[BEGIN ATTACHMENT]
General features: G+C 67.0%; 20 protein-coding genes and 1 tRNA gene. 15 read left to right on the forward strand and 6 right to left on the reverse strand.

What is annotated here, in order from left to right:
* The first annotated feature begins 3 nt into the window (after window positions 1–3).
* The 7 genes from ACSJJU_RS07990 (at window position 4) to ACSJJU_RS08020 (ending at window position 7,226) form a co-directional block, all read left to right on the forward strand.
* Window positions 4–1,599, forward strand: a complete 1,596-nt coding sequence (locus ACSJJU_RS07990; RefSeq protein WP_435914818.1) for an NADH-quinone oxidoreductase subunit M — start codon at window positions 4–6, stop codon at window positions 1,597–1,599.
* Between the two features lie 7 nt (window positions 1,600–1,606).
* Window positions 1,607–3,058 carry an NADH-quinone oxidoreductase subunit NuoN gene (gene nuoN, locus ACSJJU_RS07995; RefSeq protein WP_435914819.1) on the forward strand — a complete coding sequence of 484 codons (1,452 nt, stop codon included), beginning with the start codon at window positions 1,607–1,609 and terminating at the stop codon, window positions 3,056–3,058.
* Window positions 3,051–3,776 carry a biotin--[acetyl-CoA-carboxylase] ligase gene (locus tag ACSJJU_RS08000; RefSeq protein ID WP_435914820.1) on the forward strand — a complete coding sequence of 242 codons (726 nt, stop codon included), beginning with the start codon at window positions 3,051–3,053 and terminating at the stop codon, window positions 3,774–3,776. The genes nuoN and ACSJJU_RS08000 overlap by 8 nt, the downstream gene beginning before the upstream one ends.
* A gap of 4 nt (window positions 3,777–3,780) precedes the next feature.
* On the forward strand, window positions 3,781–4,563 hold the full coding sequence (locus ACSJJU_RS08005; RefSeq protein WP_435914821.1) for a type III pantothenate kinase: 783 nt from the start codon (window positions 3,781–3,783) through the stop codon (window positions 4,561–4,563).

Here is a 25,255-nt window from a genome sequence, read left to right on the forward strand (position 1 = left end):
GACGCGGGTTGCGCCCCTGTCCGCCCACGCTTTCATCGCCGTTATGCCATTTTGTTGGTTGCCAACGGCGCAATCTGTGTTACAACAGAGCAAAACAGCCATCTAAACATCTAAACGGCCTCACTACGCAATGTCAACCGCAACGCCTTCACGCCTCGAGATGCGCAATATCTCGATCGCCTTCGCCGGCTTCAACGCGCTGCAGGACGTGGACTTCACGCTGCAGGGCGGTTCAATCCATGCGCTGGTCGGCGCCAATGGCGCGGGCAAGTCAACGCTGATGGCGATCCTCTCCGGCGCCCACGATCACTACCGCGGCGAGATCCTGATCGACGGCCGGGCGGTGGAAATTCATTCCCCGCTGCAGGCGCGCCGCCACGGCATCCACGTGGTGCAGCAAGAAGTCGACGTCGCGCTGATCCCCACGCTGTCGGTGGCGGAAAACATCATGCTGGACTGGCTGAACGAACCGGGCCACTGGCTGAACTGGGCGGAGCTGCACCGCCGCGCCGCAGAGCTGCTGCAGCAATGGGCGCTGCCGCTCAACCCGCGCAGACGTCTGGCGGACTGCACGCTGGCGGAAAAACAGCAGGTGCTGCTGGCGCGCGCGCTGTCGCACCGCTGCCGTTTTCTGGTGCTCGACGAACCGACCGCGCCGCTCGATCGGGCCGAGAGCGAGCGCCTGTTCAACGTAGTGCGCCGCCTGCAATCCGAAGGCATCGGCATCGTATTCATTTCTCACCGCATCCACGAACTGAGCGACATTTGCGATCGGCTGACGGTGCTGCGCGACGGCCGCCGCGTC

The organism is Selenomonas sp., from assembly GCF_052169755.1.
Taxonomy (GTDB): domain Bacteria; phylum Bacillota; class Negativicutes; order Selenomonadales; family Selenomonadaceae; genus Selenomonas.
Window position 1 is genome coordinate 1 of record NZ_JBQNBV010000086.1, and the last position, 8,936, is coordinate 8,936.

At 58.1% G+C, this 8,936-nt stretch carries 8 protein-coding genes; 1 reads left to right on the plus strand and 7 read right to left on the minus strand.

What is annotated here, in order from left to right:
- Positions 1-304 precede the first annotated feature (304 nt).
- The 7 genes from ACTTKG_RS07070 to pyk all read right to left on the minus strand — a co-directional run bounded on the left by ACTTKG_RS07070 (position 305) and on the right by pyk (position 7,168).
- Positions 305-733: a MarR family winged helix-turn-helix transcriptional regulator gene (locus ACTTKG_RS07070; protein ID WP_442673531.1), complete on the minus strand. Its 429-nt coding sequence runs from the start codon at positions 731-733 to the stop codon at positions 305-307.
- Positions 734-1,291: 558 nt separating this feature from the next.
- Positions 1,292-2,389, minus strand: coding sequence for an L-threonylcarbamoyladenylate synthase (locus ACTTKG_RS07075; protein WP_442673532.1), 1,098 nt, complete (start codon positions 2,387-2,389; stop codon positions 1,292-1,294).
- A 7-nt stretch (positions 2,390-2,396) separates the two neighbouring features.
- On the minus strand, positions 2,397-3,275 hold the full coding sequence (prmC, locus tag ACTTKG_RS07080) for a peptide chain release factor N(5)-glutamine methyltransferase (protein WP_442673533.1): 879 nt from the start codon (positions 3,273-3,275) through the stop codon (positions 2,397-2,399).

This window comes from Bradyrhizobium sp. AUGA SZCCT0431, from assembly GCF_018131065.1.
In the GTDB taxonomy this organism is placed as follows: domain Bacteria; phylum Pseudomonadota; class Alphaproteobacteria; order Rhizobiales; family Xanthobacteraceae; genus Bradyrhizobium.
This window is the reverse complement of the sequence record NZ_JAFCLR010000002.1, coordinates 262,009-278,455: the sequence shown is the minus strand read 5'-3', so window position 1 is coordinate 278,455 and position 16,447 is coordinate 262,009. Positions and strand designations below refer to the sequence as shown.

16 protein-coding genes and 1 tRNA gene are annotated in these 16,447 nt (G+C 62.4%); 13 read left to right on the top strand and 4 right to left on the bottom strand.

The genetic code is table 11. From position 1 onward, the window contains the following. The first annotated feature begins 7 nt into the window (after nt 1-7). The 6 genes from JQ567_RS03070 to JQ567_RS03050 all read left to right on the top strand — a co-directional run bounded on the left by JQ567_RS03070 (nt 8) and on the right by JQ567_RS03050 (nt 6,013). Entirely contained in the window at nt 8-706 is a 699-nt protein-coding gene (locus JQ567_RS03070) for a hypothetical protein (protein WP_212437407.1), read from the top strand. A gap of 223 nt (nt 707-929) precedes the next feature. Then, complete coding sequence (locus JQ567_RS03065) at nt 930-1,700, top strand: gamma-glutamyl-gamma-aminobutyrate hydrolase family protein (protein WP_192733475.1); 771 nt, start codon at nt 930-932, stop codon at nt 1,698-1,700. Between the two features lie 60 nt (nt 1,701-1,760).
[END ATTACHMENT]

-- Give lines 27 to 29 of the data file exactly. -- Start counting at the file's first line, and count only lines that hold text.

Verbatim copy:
This window is the reverse complement of the sequence record NZ_JAFCLR010000002.1, coordinates 262,009-278,455: the sequence shown is the minus strand read 5'-3', so window position 1 is coordinate 278,455 and position 16,447 is coordinate 262,009. Positions and strand designations below refer to the sequence as shown.

16 protein-coding genes and 1 tRNA gene are annotated in these 16,447 nt (G+C 62.4%); 13 read left to right on the top strand and 4 right to left on the bottom strand.

The genetic code is table 11. From position 1 onward, the window contains the following. The first annotated feature begins 7 nt into the window (after nt 1-7). The 6 genes from JQ567_RS03070 to JQ567_RS03050 all read left to right on the top strand — a co-directional run bounded on the left by JQ567_RS03070 (nt 8) and on the right by JQ567_RS03050 (nt 6,013). Entirely contained in the window at nt 8-706 is a 699-nt protein-coding gene (locus JQ567_RS03070) for a hypothetical protein (protein WP_212437407.1), read from the top strand. A gap of 223 nt (nt 707-929) precedes the next feature. Then, complete coding sequence (locus JQ567_RS03065) at nt 930-1,700, top strand: gamma-glutamyl-gamma-aminobutyrate hydrolase family protein (protein WP_192733475.1); 771 nt, start codon at nt 930-932, stop codon at nt 1,698-1,700. Between the two features lie 60 nt (nt 1,701-1,760).